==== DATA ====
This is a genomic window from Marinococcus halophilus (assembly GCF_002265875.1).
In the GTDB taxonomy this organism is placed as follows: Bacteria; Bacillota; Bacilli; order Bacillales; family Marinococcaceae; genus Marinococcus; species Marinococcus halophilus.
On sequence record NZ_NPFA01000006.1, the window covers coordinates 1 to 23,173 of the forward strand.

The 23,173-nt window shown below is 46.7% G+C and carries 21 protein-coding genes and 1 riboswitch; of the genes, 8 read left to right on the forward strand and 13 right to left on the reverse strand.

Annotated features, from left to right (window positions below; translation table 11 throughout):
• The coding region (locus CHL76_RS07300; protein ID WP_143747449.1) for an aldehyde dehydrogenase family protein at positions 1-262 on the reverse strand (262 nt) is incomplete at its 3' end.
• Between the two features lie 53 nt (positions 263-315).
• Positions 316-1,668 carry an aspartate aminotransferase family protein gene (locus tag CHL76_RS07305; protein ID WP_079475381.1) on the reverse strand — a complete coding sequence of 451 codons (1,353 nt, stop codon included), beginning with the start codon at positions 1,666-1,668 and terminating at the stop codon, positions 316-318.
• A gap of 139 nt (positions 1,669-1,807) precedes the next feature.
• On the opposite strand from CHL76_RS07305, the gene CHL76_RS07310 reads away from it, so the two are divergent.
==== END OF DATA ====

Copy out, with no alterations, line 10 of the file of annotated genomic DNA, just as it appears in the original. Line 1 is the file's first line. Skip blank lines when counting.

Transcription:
• On the opposite strand from CHL76_RS07305, the gene CHL76_RS07310 reads away from it, so the two are divergent.